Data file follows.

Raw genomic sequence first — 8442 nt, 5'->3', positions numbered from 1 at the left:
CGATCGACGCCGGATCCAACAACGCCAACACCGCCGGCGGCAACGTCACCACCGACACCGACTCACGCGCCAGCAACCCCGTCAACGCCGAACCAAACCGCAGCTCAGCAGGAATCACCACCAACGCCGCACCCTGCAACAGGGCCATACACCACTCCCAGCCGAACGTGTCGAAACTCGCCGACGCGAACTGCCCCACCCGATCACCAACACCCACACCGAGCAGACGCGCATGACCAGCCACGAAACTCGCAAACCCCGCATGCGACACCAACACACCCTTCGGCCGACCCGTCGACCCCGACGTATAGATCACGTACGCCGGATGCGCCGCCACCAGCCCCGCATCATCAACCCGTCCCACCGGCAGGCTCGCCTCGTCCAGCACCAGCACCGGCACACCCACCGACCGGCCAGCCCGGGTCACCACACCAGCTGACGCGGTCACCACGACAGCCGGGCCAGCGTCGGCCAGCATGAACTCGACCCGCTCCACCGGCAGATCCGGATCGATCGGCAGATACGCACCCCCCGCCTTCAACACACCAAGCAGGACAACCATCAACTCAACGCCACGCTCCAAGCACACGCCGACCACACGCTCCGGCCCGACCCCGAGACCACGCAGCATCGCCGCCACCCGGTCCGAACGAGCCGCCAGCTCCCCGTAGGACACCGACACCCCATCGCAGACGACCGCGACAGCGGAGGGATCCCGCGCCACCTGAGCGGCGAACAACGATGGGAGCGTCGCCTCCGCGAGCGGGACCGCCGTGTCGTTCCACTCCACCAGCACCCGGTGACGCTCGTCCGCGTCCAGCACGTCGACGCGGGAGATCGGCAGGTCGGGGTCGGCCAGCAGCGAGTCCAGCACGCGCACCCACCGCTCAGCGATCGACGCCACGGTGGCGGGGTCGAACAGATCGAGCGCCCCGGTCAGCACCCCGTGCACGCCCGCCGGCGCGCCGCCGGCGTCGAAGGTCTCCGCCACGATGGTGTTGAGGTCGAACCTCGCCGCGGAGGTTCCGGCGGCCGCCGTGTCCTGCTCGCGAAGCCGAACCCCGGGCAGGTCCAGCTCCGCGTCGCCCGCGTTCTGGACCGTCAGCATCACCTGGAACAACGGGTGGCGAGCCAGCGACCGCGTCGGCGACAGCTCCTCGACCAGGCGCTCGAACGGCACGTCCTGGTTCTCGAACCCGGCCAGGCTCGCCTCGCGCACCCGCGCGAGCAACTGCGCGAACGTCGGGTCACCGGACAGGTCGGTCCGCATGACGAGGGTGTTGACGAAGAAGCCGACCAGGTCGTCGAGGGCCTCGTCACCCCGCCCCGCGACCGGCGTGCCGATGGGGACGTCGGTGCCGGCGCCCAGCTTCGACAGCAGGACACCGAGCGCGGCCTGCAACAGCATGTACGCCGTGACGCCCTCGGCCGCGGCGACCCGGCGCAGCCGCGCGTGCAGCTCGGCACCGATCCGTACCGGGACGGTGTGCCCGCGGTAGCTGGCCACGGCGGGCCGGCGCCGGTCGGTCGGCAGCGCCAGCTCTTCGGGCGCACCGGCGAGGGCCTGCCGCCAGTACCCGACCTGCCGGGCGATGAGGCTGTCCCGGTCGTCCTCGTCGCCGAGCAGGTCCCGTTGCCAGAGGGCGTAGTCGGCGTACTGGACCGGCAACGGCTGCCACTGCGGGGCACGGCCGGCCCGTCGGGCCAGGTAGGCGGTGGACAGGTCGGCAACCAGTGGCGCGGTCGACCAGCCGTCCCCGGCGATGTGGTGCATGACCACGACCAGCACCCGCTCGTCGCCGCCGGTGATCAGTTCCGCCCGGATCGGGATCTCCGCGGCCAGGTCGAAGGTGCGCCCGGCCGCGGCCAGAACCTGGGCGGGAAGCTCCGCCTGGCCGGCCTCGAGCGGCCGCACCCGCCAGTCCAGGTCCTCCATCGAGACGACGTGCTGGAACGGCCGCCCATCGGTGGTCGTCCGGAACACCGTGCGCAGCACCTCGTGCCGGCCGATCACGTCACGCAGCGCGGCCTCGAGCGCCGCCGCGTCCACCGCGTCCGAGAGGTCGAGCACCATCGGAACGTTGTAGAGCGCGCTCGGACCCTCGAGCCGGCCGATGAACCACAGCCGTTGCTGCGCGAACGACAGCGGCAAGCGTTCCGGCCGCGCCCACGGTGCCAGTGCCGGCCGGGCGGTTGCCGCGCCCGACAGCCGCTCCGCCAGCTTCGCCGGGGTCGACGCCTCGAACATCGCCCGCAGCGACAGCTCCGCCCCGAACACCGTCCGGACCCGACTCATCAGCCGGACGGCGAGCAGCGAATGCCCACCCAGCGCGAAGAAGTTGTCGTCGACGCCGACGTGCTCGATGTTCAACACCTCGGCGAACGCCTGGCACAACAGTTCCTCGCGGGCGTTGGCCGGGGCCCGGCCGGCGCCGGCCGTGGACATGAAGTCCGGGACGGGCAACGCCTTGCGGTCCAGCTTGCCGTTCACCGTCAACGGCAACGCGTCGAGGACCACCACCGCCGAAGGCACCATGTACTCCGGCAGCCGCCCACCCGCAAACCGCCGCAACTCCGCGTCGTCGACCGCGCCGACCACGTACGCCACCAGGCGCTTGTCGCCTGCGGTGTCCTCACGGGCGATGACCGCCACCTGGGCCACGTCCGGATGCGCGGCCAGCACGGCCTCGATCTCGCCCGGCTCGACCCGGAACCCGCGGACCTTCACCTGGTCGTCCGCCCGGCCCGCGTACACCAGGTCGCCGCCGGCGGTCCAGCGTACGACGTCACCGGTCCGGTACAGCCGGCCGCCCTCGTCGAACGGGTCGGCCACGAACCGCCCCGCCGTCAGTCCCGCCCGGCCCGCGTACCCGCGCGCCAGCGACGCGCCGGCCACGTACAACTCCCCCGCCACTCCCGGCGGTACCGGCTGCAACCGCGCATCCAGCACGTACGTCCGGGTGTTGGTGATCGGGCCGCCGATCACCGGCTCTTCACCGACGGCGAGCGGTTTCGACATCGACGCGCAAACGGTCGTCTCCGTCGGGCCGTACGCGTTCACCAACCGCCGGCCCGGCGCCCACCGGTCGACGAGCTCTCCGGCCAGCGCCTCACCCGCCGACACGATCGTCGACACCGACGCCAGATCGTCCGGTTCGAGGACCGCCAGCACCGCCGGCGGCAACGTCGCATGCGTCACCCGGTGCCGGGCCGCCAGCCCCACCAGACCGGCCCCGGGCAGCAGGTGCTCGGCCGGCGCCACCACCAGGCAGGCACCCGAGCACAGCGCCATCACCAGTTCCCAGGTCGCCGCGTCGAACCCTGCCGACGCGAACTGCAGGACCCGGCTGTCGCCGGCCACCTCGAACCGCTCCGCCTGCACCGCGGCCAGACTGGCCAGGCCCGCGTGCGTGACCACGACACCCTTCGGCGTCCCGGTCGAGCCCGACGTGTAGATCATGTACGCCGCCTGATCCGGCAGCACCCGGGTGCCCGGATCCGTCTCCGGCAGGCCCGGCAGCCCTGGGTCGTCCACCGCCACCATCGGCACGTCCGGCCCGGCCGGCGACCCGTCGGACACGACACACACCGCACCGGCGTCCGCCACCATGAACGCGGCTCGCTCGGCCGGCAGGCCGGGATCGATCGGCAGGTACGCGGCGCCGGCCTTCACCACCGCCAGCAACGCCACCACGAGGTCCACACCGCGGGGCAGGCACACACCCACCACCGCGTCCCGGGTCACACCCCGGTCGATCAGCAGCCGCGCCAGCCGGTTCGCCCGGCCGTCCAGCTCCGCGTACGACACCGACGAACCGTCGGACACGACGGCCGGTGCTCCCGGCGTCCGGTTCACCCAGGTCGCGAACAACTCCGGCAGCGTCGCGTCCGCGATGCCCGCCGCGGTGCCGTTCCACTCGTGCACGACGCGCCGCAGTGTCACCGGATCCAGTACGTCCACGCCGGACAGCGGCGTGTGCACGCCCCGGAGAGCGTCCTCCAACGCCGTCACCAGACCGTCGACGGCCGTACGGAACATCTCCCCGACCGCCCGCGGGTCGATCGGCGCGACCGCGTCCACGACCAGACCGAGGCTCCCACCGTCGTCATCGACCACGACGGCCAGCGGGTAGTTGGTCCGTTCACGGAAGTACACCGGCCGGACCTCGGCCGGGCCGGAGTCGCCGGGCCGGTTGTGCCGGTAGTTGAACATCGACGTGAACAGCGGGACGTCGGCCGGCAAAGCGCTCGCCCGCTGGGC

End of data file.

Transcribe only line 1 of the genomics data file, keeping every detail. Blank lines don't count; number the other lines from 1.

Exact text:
Raw genomic sequence first — 8442 nt, 5'->3', positions numbered from 1 at the left: